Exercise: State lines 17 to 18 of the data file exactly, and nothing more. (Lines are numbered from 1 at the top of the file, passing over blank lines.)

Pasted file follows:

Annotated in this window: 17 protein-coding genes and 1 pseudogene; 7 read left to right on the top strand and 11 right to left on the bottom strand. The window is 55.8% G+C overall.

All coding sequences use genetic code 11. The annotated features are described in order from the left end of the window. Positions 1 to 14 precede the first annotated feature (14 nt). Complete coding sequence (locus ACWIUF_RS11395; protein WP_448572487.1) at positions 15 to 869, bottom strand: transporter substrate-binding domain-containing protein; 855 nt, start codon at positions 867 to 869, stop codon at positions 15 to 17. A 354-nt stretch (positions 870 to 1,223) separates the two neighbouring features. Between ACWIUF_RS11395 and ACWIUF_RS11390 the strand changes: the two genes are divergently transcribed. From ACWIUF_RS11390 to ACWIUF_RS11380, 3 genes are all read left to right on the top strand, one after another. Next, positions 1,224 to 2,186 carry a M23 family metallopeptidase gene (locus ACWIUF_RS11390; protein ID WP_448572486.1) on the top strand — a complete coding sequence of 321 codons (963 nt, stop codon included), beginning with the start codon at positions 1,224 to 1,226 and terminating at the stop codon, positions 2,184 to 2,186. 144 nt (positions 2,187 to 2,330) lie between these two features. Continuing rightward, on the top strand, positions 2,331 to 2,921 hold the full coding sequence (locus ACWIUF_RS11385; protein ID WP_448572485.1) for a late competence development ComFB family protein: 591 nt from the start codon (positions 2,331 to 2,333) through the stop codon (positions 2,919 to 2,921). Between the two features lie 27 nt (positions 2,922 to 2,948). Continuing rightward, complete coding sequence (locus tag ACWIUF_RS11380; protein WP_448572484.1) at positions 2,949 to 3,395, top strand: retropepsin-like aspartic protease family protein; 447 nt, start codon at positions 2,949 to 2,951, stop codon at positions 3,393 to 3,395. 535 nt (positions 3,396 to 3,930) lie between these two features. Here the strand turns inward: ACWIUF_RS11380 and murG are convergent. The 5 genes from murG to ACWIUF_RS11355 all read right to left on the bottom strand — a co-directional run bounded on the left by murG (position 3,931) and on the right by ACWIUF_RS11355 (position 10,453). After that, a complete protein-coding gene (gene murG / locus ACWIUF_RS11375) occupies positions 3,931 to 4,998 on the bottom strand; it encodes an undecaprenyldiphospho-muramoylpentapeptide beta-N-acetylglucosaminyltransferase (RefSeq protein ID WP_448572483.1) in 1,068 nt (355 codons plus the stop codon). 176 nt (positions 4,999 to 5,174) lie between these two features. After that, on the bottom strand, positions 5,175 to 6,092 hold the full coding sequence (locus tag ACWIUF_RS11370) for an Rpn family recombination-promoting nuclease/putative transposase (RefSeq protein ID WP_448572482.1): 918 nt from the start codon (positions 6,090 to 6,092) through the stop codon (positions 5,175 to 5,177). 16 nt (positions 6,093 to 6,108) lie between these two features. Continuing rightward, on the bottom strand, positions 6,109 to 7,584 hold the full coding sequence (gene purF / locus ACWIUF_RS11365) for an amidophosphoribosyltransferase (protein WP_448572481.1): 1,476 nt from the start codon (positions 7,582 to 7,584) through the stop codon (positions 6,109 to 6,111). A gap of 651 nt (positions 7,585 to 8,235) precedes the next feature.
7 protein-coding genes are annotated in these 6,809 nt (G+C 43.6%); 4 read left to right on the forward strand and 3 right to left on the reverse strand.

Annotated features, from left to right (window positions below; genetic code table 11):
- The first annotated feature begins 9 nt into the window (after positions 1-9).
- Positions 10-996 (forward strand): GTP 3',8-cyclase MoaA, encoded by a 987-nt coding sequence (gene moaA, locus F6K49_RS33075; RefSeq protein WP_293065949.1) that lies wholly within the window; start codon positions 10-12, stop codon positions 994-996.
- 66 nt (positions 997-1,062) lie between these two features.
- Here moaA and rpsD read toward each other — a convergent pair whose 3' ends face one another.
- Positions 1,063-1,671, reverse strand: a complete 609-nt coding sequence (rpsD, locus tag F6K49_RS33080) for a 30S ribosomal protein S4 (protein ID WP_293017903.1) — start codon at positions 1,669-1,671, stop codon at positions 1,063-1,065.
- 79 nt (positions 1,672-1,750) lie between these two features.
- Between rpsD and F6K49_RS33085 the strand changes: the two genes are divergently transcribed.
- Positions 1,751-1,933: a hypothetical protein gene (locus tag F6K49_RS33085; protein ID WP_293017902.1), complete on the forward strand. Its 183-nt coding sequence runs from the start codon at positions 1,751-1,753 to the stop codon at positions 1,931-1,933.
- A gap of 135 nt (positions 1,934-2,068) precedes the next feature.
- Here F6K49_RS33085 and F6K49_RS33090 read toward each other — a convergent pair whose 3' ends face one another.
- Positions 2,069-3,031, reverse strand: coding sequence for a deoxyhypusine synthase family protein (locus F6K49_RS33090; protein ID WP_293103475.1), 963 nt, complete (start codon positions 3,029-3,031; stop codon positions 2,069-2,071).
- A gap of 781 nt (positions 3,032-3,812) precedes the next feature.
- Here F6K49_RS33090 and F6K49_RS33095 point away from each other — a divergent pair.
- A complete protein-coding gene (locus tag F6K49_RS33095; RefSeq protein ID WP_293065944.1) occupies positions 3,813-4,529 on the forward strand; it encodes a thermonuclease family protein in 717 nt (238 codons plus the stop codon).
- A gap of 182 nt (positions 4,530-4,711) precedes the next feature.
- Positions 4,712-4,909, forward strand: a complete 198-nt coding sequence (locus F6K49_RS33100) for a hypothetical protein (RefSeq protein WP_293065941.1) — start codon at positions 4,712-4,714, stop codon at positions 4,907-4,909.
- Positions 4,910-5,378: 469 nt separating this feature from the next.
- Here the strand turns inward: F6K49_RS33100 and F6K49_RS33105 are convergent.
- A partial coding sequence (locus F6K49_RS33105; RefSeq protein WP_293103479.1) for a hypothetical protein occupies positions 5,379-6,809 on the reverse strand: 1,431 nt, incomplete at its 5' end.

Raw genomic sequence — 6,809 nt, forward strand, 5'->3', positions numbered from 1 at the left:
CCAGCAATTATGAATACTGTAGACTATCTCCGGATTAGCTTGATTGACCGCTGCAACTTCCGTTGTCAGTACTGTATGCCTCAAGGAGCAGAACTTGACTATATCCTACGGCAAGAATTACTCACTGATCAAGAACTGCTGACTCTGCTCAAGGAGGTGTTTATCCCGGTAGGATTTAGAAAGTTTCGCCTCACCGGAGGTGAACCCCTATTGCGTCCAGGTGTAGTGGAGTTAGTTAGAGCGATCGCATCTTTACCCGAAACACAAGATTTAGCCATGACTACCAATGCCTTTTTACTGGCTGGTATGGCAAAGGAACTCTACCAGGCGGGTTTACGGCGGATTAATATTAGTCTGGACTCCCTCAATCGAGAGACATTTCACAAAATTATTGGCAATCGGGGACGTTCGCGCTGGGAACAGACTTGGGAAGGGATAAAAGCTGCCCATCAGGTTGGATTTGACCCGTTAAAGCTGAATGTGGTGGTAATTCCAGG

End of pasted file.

- Here F6K49_RS33090 and F6K49_RS33095 point away from each other — a divergent pair.
- A complete protein-coding gene (locus tag F6K49_RS33095; RefSeq protein ID WP_293065944.1) occupies positions 3,813-4,529 on the forward strand; it encodes a thermonuclease family protein in 717 nt (238 codons plus the stop codon).